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Search Results: 1 - 10 of 19241 matches for " Richard Gilroy "
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Inferior Vena Cava Torsion and Stenosis Complicated by Compressive Pericaval Regional Ascites following Orthotopic Liver Transplantation
Adam Alli,Richard Gilroy,Philip Johnson
Case Reports in Radiology , 2013, DOI: 10.1155/2013/576092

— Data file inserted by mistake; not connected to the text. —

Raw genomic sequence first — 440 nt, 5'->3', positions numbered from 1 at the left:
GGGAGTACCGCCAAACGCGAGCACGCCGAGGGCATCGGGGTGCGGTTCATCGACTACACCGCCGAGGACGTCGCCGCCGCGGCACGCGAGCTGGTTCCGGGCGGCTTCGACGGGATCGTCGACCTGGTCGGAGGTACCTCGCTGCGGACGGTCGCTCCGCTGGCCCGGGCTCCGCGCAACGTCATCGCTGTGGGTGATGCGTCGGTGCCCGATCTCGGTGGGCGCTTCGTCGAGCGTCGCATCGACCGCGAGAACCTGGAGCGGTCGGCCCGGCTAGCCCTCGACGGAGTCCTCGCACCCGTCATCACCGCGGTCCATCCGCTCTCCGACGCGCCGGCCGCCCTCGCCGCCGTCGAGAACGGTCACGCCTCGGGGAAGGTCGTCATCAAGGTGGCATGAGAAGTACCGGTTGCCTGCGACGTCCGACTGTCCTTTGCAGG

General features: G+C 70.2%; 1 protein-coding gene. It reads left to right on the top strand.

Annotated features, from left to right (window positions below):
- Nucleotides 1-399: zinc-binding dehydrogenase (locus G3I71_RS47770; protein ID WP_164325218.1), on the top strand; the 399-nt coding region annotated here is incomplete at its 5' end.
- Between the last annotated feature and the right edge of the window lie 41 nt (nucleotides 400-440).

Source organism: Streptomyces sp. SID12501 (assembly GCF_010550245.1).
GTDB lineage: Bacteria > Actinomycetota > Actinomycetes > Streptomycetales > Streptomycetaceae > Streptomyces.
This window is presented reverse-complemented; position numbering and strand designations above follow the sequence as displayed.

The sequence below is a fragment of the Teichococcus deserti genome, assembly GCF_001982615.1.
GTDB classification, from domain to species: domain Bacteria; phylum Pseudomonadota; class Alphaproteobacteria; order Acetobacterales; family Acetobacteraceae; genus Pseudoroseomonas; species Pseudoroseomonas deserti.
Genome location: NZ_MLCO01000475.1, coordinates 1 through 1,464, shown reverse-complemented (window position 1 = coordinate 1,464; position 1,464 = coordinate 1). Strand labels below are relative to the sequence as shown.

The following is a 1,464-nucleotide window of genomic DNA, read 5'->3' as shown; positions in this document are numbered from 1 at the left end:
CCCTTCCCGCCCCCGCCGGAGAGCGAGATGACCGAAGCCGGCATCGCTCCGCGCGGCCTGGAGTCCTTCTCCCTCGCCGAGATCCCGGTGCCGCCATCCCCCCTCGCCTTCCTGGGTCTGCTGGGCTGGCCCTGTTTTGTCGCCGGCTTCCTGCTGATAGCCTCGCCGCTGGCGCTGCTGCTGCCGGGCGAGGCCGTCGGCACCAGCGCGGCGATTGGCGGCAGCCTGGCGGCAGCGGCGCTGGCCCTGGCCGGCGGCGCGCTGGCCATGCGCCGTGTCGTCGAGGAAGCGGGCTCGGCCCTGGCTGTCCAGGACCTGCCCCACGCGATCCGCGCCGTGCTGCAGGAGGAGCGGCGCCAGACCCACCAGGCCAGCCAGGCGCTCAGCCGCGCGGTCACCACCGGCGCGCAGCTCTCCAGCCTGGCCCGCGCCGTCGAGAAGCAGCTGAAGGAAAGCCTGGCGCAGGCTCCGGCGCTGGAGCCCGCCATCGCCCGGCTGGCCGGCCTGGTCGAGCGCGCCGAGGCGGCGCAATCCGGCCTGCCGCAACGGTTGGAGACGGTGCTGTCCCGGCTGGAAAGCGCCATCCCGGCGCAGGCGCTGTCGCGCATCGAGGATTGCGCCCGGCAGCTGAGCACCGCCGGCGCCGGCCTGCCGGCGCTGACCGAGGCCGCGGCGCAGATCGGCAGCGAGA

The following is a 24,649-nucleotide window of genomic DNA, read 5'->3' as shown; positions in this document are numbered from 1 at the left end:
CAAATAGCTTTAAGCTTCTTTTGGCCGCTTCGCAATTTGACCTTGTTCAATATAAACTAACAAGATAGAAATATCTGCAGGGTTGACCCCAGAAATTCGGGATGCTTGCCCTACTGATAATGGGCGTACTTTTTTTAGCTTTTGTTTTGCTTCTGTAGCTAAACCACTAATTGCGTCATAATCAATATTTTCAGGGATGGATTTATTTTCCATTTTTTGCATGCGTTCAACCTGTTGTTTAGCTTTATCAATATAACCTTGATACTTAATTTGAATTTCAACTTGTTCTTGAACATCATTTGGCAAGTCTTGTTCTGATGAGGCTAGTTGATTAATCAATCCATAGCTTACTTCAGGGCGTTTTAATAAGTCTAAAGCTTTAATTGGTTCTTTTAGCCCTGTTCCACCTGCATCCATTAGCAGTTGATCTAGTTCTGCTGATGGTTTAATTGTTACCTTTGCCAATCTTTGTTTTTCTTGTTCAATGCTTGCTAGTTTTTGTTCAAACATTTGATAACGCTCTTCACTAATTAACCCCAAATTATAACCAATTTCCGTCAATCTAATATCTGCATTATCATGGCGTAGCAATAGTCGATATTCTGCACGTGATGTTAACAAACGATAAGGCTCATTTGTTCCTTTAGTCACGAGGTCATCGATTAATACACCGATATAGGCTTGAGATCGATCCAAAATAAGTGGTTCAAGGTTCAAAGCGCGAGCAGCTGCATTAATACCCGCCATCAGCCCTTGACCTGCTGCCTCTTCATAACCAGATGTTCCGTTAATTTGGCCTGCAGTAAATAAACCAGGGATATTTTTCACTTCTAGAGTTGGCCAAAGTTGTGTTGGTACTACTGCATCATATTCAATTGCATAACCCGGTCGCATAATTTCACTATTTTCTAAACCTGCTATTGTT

Abstract: Inferior vena cava (IVC) stenosis and torsion are well-described rare complications following orthotopic liver transplantation (OLT). We present a case of inferior vena cava intermittent torsion and stenosis complicated by compressive regional ascites. To the best of our knowledge, this is the second case of post-OLT regional ascites related compressive IVC stenosis reported and the first reported case of torsion complicated by regional ascites compression. 1. Introduction We report the case of inferior vena cava (IVC) torsion following orthotopic liver transplantation (OLT) complicated by compression secondary to compressive regional ascites. To the best of our knowledge, this is the second case of post-OLT ascites related compressive IVC stenosis reported and the first reported case of torsion complicated by regional ascites compression. 2. Case Report A 51-year-old male with Hepatitis C cirrhosis and hepatocellular carcinoma underwent piggyback orthotopic liver transplantation (OLT). During the immediate postoperative period, the patient had typical recovery with postoperative sonographic interrogation demonstrating expected perioperative edema. Increased velocities were reported near the inferior vena and portal veins which resolved with improving perioperative edema. No additional vascular compromise was identified in the immediate postoperative period. The patient presented 4 weeks following OLT with shortness of breath and was found to have bilateral pleural effusions, recurrent ascites, and acute renal insufficiency. The findings were all assumed to be related to OLT vascular compromise. Thoracentesis and paracentesis (3 liters of ascitic fluid drained) were performed, and the following day ultrasound and Doppler imaging were performed to evaluate the hepatic vasculature. This revealed mild ascites without evidence of hepatic vascular compromise. Clinically, the patient demonstrated no improvement and had additional paracentesis 3 days following admission in which 5 liters of ascitic fluid was drained. On the 10th day following admission, laparoscopic exploration of the abdomen with liver biopsy and lysis of adhesions was performed. The liver biopsy revealed sinusoidal congestion without evidence of hepatic graft rejection or malignancy. On the 13th day following admission, repeat ultrasound with Doppler imaging demonstrated severe stenosis of the intrahepatic vena cava, portal hypertension, and perihepatic ascites. The stenosis was shown to be worse in the supine position. The following day, inferior vena cavagram was performed demonstrating